As the holiday approaches, Rabbis for Human Rights share a special Shavuot edition of their newsletter.
The Calling of Shavuot: Standing Again at Sinai & Standing for Justice
Rabbi Michael Marmur, Chairperson, Rabbis for Human Rights
Shavuot Sameach! This year the festival of Shavuot will be experienced in a different way than usual. In various stages of post-lockdown, puzzling over the cultural, institutional and economic impact of this global crisis, we here in Israel find ourselves facing the unprecedented sight of a serving Prime Minister in legal proceedings brought against him on multiple counts. And the worst of it is – that is not the worst of it. Yesterday the Prime Minister arrived at the court surrounded by government ministers and other supporters. In recent days, leading Likud ministers have levelled ad hominem attacks against those charged with the task of upholding the legal system.
I don’t know if our Prime Minister is guilty as charged. I don’t even know if over the years he has been the victim of unfair treatment. There is a lot I don’t know – and indeed, the purpose of due judicial process is to help clarify that which is not known.
Here is what I do know. Ceaseless attacks on the judiciary will bring us down. Inciting the public against the defenders of the legal system is a recipe for decline and decay. Many of the Prime Minister’s supporters have suggested that democracy means: if a majority of the population thinks he’s innocent, then he is, and those who prosecute him are enemies of the people. Such thinking does not promote democracy. Rather, it is a shortcut to its downfall.
This year the festival of Shavuot will be experienced in a different way than usual. As we reflect on the meaning of revelation and law and truth, we should also reflect with alarm on the decline of decency, democracy, and integrity. In the nineteenth century, Rabbi Israel Lipschitz described the role of the Cohanim, the ancient Priests, as The Keepers of the Orchard of Torah. We have a right to expect our elected leaders to behave as Keepers of the Orchard of the Law. If they fail in their duty, the fruit upon which we all depend may wither and die. If they fail in their duty, it is up to the rest of us to promote the defense of the orchard. Those who work in the Israeli system of justice should know that despite egregious assaults on their positions and persons, decent men and women will stand up for them. As, in the words of our tradition, we all stood together at Sinai, so we all stand together in defense of the values upon which our society depends.
When the orchard of the law is trampled, the rights of the oppressed and the Othered are sure to be trampled too. The Hebrew name of our organization is not only Rabbis for Human Rights, but also Defenders of Justice. This Shavuot, so different from the others, as we stand together at Sinai, that is what we are all called to be.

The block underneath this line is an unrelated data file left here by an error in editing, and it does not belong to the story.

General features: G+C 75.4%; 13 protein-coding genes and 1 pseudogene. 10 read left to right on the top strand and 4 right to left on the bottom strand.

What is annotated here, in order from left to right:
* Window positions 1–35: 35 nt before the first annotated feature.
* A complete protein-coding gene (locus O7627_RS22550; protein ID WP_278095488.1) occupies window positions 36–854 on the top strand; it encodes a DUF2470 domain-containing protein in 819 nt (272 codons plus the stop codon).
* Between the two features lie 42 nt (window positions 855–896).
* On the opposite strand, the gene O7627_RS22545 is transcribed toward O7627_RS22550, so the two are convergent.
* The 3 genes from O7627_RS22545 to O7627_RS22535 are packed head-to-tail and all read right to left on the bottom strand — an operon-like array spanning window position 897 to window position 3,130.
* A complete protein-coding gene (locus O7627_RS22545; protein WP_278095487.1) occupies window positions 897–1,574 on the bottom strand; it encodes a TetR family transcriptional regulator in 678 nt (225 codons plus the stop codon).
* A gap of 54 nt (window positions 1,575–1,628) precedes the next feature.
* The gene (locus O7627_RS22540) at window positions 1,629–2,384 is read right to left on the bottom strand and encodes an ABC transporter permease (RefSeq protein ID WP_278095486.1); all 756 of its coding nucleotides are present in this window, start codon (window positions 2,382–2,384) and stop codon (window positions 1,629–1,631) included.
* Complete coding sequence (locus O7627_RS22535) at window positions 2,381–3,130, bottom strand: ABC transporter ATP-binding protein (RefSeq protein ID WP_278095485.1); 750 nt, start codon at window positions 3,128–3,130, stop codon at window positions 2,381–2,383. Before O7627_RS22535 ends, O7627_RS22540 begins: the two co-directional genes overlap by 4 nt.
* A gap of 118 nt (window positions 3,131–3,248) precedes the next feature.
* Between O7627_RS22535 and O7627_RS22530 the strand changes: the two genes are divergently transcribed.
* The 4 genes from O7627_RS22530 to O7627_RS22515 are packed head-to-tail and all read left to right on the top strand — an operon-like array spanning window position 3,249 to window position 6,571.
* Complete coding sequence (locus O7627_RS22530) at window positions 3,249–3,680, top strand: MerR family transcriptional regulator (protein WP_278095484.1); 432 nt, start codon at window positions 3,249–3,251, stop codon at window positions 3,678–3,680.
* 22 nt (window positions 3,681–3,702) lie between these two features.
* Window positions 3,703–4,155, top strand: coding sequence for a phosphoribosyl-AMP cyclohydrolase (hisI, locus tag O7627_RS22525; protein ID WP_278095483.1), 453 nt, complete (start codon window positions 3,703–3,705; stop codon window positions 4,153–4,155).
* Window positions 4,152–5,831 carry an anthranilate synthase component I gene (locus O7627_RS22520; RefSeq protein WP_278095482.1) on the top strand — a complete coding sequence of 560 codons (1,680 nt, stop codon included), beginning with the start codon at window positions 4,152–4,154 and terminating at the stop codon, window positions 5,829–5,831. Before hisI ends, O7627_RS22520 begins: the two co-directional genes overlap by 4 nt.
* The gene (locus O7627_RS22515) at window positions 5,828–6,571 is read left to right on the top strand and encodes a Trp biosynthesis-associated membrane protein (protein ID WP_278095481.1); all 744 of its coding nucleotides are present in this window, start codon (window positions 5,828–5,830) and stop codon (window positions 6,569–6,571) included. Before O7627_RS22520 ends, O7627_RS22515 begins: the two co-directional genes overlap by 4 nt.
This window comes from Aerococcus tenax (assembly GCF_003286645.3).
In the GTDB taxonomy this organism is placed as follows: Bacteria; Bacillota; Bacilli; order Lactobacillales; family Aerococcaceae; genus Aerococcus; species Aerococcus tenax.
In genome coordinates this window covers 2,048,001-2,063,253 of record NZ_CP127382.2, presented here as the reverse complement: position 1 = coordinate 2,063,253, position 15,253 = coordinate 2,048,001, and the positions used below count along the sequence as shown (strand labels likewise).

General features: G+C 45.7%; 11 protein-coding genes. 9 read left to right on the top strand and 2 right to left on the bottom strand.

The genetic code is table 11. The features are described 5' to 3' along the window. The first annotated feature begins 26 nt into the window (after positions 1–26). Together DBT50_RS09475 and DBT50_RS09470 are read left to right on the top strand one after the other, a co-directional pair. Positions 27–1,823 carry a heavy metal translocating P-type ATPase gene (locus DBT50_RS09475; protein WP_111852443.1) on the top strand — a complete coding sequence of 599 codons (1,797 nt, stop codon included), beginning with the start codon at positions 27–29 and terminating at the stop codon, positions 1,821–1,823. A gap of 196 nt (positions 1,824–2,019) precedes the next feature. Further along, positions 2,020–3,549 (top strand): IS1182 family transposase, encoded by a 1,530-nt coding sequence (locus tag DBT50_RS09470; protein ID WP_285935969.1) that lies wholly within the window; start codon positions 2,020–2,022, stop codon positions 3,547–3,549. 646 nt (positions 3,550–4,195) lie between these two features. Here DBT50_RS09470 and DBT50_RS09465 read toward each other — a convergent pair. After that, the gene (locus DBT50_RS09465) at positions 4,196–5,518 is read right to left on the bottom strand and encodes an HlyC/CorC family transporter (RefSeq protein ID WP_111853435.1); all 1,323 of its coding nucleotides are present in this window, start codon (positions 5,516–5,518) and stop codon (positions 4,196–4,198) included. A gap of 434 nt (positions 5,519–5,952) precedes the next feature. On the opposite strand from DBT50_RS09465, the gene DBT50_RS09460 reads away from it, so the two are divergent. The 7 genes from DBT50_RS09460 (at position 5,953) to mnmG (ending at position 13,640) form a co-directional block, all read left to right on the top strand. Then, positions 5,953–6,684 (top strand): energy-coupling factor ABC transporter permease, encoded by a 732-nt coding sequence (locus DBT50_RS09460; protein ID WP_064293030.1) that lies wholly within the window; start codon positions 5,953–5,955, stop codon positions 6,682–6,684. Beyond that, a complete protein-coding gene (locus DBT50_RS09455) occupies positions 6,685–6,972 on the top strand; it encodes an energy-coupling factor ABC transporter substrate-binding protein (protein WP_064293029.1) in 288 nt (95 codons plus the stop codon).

Rabbi Michael Marmur
The Jewish tradition has always reflected a concern for health. At RHR we send special blessings to the nurses, doctors, EMTs, technicians and all health care workers who are on the front line in the battle with the Corona virus in the USA and elsewhere today. Meeting the needs of those most impacted by this terrible new disease and its economic brunt, especially those of the more vulnerable classes of society is no easy task. We find ourselves reflecting on the meaning of all this for our lives, and the kind of society we would want in future. The blessing that many of us might have grown up hearing in Yiddish was “Zei Gezunt“! As Rabbis for Human Rights we should add to that, and say let us continue the battle for health and social justice! May God bless us all with health and the strength we need to get through this and continue our holy work. And of course, may God send comfort to all who mourn the terrible loss of far too many lives.
Traditionally, Jews gather to study Torah on the night of Shavuot. RHR encourages you to participate in this practice with their. There is a vast wealth of material with which to engage. Among other things, we invite you to use our “Independence Tractate” and examine the relationship between modern Israel, Judaism, human rights and democracy.
A Word of Torah for Shavuot – Parashat Naso ,
Rabbi Yehiel Grenimann, Activst, RHR Member and BOD Member
The Torah given at Sinai was to be the basis of a Divine-Human covenant that was to be the foundation of a peaceful social coexistence within the people of Israel and that was to lead beyond that to a world that is peaceful and based on law. That is the vision of the prophets of Israel – that Jerusalem would be redeemed and justice would flow like mighty waters from Jerusalem, that swords would be turned into plowshares, lions would lie down with lambs and all the nations would worship the one true God, the redeeming God of the Exodus, revealed at Sinai.